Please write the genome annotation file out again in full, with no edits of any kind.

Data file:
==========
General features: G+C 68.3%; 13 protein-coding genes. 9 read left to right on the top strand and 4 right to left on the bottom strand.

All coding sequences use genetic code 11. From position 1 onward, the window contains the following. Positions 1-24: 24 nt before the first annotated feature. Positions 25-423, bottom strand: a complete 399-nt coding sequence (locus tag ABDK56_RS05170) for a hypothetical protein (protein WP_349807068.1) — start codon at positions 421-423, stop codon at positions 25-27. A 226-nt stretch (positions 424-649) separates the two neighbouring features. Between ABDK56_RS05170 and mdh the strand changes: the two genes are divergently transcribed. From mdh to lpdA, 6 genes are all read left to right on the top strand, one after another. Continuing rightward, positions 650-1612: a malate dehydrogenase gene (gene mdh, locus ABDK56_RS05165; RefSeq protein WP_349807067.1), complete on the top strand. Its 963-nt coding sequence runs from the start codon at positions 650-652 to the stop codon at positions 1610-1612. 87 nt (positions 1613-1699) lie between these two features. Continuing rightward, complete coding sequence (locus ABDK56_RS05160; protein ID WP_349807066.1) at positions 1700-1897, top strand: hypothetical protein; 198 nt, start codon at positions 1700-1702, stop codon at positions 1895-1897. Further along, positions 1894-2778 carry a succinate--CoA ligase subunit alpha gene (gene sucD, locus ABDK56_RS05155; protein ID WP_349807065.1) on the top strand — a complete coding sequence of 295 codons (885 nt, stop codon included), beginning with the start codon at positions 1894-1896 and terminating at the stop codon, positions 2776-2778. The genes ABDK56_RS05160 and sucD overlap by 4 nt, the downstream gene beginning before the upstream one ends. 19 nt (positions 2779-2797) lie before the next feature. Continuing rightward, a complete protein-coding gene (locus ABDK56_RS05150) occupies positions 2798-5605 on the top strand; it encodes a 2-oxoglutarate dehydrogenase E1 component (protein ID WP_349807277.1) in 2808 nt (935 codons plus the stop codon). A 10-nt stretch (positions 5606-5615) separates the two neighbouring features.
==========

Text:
General features: G+C 68.3%; 13 protein-coding genes. 9 read left to right on the top strand and 4 right to left on the bottom strand.

All coding sequences use genetic code 11. From position 1 onward, the window contains the following. Positions 1-24: 24 nt before the first annotated feature. Positions 25-423, bottom strand: a complete 399-nt coding sequence (locus tag ABDK56_RS05170) for a hypothetical protein (protein WP_349807068.1) — start codon at positions 421-423, stop codon at positions 25-27. A 226-nt stretch (positions 424-649) separates the two neighbouring features. Between ABDK56_RS05170 and mdh the strand changes: the two genes are divergently transcribed. From mdh to lpdA, 6 genes are all read left to right on the top strand, one after another. Continuing rightward, positions 650-1612: a malate dehydrogenase gene (gene mdh, locus ABDK56_RS05165; RefSeq protein WP_349807067.1), complete on the top strand. Its 963-nt coding sequence runs from the start codon at positions 650-652 to the stop codon at positions 1610-1612. 87 nt (positions 1613-1699) lie between these two features. Continuing rightward, complete coding sequence (locus ABDK56_RS05160; protein ID WP_349807066.1) at positions 1700-1897, top strand: hypothetical protein; 198 nt, start codon at positions 1700-1702, stop codon at positions 1895-1897. Further along, positions 1894-2778 carry a succinate--CoA ligase subunit alpha gene (gene sucD, locus ABDK56_RS05155; protein ID WP_349807065.1) on the top strand — a complete coding sequence of 295 codons (885 nt, stop codon included), beginning with the start codon at positions 1894-1896 and terminating at the stop codon, positions 2776-2778. The genes ABDK56_RS05160 and sucD overlap by 4 nt, the downstream gene beginning before the upstream one ends. 19 nt (positions 2779-2797) lie before the next feature. Continuing rightward, a complete protein-coding gene (locus ABDK56_RS05150) occupies positions 2798-5605 on the top strand; it encodes a 2-oxoglutarate dehydrogenase E1 component (protein ID WP_349807277.1) in 2808 nt (935 codons plus the stop codon). A 10-nt stretch (positions 5606-5615) separates the two neighbouring features.